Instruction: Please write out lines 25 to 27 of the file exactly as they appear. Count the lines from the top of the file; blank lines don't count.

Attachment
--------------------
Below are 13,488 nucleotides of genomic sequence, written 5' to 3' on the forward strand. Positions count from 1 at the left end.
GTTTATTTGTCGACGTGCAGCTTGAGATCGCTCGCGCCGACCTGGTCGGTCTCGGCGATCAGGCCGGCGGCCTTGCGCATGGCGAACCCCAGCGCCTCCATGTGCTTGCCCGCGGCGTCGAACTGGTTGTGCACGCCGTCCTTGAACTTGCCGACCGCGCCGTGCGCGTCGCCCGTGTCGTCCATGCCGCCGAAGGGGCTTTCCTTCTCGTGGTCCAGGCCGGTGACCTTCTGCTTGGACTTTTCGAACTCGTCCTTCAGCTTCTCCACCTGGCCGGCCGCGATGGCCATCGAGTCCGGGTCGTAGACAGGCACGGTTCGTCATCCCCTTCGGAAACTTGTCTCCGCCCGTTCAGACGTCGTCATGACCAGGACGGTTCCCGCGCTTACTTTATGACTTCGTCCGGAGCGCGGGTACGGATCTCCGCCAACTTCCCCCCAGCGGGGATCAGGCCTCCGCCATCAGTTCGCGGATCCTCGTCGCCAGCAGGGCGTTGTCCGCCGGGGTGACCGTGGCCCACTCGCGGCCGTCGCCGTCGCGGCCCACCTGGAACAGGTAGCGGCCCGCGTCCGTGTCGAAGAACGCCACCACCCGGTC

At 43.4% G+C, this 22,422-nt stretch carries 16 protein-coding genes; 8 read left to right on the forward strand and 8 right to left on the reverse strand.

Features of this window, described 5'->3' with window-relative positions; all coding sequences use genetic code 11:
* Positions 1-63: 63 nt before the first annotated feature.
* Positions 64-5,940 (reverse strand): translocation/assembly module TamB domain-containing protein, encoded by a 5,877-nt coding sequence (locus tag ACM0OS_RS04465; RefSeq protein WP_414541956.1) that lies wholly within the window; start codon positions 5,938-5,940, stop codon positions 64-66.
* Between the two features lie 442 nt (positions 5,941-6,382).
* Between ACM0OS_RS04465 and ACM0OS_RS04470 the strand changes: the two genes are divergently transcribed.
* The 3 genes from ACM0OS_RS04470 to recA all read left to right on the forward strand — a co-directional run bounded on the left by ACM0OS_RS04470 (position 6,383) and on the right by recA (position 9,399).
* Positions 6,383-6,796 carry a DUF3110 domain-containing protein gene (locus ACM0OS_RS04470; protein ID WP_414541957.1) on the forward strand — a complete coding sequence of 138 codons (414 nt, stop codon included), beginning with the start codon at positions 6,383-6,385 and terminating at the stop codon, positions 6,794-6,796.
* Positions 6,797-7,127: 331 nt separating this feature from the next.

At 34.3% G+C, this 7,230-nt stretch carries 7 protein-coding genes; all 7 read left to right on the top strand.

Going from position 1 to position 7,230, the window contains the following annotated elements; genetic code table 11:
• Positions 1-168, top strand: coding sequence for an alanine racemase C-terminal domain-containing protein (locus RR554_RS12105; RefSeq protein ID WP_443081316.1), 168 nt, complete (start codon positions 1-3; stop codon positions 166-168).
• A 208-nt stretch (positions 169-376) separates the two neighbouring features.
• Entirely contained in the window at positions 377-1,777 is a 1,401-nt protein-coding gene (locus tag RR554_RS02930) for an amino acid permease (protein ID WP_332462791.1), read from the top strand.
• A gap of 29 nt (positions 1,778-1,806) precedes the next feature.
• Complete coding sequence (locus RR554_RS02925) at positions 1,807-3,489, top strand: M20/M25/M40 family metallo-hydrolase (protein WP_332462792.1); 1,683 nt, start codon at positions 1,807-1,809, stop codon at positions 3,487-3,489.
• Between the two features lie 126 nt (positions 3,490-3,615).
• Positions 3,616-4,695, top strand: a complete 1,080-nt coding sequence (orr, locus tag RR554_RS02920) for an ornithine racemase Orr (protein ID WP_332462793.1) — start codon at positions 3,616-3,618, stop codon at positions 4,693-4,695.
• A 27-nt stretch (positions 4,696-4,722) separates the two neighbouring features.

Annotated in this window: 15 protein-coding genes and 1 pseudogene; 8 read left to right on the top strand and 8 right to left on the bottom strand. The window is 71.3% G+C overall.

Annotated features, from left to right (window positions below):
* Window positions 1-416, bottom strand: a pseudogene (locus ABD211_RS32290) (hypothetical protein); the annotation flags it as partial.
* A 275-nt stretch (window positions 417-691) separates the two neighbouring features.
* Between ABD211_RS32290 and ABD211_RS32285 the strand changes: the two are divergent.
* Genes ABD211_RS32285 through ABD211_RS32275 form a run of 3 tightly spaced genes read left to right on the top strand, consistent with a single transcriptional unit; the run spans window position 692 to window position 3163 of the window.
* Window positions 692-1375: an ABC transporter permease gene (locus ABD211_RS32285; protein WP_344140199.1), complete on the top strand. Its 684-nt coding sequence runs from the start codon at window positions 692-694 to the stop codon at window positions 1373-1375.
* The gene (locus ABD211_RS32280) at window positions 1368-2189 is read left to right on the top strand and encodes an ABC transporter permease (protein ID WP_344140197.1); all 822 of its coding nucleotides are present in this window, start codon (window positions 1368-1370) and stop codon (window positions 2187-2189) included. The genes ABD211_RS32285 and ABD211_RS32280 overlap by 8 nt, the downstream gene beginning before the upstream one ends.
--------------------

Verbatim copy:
* A 275-nt stretch (window positions 417-691) separates the two neighbouring features.
* Between ABD211_RS32290 and ABD211_RS32285 the strand changes: the two are divergent.
* Genes ABD211_RS32285 through ABD211_RS32275 form a run of 3 tightly spaced genes read left to right on the top strand, consistent with a single transcriptional unit; the run spans window position 692 to window position 3163 of the window.